Imagine you are sitting in a large auditorium waiting for a Portfolio Manager from a large Asset Management firm. He or she is coming to bestow upon you all the wisdom they have about their shiny new fund and why your entire client base should buy it. I bet you think “well, they have been managing billions of assets so far and done a pretty good job, this has got to be worth listening to”. However, I am confident that most of you wouldn’t think to yourself “I wondered if they have been assessed as competent to give me this information’!
Imagine now, you are a large charity waiting for the Marketing/Sales Director of an Asset Management firm to come and discuss their solution for running your money in a segregated portfolio during a beauty parade. You expect him/her to explain how they will manage risk, how the asset class blend will be managed, how they will keep you up to date with developments and the charges that will be applied. Again, would you as the charity be thinking “who has assessed this individual as competent to provide this information?”
I am confident that most of you wouldn’t think to yourself “I wondered if they have been assessed as competent to give me this information’
Captured in both these scenarios is the challenge of “Information Givers”.
RDR highlighted the need for those advising to be qualified to Level 4. Of course, those managing money and not advising have been required to be qualified to level 3 since 2001, but grandfathering for those who entered the market before 2001 still exists. This means there are dozens of Portfolio Managers out there who have no professional qualification and those not advising or managing are not required to have any qualification. However, embedded within the T&C sourcebook TC 1.1.1B since January 2018 is the criteria for the knowledge and competence of all staff giving information as set out by ESMA;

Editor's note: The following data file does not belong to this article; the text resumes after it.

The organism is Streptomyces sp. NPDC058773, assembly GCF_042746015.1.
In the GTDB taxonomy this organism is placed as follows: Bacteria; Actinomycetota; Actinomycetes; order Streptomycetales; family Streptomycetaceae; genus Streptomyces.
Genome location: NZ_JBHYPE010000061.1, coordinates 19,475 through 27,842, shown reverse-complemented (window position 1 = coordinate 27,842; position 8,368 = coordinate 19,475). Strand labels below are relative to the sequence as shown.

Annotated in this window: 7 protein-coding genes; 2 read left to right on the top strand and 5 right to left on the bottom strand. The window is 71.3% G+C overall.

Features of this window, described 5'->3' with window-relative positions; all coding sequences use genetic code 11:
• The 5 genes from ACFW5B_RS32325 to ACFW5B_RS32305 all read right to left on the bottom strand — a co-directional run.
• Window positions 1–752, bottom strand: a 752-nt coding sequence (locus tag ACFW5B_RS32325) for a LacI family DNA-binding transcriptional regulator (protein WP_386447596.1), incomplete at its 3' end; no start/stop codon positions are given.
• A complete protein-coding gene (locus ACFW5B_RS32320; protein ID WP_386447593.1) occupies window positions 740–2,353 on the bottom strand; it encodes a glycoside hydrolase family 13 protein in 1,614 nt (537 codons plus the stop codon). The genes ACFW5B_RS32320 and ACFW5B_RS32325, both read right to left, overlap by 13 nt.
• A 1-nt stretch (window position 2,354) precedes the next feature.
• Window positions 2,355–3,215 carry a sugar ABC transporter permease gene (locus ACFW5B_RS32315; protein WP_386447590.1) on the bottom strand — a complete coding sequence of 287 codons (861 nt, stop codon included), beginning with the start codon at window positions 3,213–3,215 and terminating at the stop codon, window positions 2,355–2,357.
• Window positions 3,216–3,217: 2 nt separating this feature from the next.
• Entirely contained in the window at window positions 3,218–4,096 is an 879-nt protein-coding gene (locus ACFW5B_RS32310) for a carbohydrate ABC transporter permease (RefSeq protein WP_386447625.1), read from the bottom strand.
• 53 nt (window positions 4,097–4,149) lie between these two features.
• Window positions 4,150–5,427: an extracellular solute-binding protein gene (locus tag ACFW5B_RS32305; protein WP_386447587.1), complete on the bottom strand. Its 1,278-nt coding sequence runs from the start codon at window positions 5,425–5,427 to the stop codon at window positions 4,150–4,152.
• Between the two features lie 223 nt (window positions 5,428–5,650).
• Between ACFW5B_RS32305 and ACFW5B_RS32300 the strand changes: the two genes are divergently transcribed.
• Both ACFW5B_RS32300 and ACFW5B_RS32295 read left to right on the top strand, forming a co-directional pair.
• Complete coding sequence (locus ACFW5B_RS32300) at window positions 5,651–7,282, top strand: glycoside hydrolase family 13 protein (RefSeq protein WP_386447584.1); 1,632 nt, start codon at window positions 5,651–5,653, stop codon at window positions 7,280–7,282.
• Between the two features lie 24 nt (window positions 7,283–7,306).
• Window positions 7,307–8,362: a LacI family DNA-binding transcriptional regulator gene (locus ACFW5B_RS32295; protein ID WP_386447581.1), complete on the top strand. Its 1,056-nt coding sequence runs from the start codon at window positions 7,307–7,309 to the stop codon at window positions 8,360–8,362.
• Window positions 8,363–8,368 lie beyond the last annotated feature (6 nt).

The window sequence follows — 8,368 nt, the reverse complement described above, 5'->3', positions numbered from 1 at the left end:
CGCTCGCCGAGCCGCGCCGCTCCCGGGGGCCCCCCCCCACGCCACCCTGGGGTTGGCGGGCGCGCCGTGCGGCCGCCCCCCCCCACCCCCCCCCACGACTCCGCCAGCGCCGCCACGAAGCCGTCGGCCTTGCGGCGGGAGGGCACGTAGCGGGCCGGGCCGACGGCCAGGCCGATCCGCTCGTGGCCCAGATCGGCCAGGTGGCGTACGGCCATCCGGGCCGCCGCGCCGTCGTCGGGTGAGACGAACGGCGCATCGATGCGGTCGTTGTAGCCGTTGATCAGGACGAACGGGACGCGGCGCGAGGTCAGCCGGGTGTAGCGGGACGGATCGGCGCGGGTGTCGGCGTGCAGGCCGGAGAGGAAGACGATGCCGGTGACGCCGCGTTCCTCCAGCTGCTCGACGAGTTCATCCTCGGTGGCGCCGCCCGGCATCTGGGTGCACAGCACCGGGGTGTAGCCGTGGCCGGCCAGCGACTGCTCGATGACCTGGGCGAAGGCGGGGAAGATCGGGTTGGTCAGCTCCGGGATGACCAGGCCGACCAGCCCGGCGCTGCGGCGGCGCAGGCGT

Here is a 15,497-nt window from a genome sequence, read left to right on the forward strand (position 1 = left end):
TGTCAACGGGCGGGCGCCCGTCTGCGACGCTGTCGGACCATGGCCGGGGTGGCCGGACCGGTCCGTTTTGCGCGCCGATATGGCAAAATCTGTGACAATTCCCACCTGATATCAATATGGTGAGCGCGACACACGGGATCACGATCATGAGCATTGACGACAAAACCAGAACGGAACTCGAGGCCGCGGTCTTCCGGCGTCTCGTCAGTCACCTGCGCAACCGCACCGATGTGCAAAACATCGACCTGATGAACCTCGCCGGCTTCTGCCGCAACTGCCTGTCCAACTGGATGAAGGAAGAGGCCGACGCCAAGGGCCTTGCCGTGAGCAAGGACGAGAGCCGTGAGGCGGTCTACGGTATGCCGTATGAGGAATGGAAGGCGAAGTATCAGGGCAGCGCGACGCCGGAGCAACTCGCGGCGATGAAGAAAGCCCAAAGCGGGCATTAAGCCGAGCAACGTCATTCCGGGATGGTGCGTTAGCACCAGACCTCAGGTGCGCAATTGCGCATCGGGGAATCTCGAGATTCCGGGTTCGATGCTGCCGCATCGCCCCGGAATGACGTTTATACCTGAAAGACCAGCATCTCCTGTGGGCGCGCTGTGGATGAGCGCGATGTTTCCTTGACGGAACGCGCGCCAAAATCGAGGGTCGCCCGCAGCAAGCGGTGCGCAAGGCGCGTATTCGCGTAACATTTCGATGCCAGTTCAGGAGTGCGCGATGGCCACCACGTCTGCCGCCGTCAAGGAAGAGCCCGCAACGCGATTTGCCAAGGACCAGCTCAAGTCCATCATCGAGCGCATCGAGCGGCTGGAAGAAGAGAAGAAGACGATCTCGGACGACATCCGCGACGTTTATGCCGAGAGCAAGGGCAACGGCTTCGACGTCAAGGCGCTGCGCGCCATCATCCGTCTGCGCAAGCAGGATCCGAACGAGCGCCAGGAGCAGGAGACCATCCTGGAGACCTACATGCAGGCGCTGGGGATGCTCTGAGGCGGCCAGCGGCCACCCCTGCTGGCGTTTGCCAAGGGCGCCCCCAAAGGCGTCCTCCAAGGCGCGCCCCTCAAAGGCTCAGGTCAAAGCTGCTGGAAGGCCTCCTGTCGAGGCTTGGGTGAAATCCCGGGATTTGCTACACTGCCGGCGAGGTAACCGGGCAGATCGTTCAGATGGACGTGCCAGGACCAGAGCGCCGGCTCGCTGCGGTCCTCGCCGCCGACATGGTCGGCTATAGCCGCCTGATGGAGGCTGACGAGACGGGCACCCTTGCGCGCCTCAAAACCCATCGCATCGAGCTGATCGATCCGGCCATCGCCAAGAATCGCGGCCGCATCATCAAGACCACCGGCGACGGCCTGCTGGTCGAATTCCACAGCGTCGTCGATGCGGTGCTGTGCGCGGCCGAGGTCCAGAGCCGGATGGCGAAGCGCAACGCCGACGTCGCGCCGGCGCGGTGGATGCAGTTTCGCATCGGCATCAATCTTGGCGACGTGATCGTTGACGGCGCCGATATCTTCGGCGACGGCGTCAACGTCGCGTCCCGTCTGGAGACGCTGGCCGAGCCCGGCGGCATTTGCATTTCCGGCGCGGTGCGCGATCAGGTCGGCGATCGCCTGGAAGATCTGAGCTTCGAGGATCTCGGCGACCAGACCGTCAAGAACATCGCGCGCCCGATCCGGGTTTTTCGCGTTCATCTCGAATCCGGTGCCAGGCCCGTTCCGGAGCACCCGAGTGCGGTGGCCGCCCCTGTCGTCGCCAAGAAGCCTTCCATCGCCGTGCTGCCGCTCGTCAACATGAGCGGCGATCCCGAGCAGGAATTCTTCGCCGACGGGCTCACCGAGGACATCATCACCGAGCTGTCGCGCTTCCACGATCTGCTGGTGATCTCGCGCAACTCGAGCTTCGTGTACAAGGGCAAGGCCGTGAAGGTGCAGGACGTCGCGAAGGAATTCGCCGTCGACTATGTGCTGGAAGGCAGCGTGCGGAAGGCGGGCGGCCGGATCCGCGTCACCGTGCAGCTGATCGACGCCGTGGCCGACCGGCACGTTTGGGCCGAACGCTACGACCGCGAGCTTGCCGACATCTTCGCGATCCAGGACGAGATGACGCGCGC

- understand the key characteristics, risk and features of those investment products available through the firm, including any general tax implications and costs to be incurred by the client in the context of transactions;
- understand the total amount of costs and charges to be incurred by the client in the context of transactions in an investment product, or investment services or ancillary services;
- understand the characteristics and scope of investment services or ancillary services;
- understand how financial markets function and how they affect the value and pricing of investment products on which they provide information to clients;
- understand the impact of economic figures, national/regional/global events on markets and on the value of investment products on which they provide information;
- understand the difference between past performance and future performance scenarios as well as the limits of predictive forecasting;
- understand issues relating to market abuse and anti-money laundering;
- assess data relevant to the investment products on which they provide information to clients such as Key Investor Information Documents, prospectuses, financial statements, or financial data;
- understand specific market structures for the investment products on which they provide information to clients and, where relevant, their trading venues or the existence of any secondary markets;
- have a basic knowledge of valuation principles for the type of investment products in relation to which the information is providedAll of this is a challenge for our colleagues in Asset Management, many of whom had little or no formalised T&C policies. What we do know is that the FCA as part of its supervisory visits post MiFID are asking “How have you assessed your information givers as competent and how are you going to do this annually?” Why focus on this amongst all the other MiFID II related changes? Because similar to the transaction reporting requirements it’s easy to measure – you either have the evidence that you have done it or you don’t.